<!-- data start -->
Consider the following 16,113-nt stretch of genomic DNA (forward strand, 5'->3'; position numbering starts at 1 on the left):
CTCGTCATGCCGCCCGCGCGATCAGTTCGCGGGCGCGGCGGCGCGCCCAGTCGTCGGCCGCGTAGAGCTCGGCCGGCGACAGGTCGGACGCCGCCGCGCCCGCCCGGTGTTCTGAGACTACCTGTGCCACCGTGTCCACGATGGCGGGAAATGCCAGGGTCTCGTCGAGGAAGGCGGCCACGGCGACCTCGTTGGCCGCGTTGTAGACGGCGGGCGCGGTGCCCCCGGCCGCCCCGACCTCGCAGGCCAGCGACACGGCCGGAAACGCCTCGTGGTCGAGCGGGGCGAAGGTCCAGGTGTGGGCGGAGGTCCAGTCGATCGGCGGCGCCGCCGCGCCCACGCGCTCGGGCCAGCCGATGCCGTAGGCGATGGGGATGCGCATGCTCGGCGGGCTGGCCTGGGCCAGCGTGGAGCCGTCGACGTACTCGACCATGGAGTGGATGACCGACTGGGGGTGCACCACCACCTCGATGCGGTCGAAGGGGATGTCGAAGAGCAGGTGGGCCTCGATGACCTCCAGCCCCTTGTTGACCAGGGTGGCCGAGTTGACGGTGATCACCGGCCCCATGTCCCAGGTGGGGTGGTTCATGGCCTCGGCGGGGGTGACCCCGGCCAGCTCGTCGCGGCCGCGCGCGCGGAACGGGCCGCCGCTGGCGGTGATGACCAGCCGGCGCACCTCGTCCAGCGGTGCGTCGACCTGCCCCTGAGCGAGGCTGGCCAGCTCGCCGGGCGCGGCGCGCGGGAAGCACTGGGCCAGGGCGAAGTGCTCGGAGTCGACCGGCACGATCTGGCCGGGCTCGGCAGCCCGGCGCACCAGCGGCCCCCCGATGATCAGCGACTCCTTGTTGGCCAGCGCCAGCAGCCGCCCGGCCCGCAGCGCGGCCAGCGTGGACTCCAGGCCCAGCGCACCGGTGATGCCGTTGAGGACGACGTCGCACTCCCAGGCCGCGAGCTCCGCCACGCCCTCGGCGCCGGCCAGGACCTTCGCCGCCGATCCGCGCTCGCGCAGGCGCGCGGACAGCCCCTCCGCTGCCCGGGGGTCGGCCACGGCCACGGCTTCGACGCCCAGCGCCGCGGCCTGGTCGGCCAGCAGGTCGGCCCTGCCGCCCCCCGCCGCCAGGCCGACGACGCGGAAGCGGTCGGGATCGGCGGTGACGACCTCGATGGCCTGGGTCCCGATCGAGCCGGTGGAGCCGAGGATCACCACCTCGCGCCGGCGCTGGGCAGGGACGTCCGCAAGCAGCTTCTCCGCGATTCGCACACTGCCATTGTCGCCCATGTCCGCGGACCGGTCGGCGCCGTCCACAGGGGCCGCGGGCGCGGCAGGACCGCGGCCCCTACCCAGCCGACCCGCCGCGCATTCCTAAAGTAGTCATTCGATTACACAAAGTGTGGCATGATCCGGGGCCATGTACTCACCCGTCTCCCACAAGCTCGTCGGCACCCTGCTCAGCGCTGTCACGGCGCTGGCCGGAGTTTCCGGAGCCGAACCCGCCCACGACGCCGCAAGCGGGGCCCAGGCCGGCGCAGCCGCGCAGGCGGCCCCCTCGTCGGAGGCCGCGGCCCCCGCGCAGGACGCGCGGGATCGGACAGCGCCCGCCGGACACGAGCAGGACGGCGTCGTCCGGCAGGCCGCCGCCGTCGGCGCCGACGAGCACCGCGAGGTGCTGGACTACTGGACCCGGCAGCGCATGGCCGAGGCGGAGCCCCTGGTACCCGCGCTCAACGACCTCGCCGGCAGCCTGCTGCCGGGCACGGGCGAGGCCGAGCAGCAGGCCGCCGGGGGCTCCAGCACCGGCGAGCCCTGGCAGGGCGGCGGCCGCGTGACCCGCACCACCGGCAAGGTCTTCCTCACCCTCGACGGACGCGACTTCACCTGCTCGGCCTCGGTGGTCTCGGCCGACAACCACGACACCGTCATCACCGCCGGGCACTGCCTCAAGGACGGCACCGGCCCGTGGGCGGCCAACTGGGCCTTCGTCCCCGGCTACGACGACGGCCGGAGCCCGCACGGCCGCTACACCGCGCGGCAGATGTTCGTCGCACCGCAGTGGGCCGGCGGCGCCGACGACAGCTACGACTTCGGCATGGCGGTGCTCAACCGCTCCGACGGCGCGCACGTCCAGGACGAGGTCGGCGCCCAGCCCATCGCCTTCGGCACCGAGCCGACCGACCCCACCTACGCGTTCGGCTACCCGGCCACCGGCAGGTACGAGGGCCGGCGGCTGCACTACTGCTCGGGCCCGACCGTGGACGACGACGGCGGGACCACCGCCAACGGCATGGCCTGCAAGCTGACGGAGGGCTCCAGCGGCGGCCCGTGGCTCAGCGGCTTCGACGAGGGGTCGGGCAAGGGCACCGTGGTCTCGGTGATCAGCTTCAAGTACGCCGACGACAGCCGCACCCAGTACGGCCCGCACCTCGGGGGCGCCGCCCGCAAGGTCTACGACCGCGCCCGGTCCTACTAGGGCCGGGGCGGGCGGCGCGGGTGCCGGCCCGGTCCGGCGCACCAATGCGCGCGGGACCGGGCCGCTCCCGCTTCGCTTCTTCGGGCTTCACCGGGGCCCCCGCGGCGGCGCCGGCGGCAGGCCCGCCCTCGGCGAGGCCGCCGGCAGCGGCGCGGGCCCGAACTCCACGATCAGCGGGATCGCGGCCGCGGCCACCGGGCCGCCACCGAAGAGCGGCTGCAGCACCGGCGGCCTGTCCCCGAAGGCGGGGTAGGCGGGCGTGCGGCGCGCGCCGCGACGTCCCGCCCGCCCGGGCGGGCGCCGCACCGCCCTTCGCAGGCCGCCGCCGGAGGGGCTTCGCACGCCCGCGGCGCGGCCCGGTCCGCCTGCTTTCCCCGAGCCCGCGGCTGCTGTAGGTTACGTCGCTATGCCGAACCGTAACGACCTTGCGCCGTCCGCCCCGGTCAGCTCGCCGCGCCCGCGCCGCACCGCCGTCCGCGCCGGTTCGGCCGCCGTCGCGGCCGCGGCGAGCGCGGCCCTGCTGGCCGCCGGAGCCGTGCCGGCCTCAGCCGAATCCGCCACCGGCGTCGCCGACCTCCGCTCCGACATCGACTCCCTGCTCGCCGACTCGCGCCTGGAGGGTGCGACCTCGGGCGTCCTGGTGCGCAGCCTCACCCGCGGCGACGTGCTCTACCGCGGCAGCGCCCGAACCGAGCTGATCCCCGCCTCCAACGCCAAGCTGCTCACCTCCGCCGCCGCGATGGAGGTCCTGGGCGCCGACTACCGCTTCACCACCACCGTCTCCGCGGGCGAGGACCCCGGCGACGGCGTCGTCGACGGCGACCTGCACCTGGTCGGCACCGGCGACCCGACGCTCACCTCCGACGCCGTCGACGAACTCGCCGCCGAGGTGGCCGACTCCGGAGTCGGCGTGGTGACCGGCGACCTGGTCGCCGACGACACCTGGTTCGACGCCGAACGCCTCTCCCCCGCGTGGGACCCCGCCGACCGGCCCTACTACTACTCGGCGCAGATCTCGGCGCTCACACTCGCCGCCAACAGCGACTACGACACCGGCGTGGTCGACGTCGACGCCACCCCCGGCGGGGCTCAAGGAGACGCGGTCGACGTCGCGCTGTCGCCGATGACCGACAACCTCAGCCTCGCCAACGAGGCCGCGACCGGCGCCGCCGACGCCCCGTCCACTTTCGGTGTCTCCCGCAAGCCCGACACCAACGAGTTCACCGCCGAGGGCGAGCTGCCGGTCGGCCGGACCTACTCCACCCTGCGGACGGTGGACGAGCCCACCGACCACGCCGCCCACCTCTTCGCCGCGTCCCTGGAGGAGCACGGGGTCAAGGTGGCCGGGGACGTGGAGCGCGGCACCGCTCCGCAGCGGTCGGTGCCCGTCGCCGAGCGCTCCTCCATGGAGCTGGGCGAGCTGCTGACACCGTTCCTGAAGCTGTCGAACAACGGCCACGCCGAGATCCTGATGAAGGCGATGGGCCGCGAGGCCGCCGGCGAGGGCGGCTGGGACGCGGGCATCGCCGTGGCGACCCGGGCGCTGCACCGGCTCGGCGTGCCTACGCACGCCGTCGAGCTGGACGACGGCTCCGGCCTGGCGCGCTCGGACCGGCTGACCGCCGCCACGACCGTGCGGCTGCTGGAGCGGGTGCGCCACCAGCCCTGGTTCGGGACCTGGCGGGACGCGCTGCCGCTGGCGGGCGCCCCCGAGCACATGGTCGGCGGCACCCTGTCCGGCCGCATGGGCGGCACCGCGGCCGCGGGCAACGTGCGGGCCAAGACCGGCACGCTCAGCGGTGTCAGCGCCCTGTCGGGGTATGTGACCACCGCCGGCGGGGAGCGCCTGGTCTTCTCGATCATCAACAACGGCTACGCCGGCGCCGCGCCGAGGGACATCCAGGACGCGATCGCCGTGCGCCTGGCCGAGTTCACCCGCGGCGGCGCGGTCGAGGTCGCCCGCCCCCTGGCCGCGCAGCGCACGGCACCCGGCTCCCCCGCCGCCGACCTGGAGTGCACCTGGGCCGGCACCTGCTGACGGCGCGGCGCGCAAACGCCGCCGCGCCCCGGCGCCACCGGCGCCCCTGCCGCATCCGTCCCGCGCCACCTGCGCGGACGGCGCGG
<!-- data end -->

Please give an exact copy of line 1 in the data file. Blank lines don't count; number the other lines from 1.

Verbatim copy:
Consider the following 16,113-nt stretch of genomic DNA (forward strand, 5'->3'; position numbering starts at 1 on the left):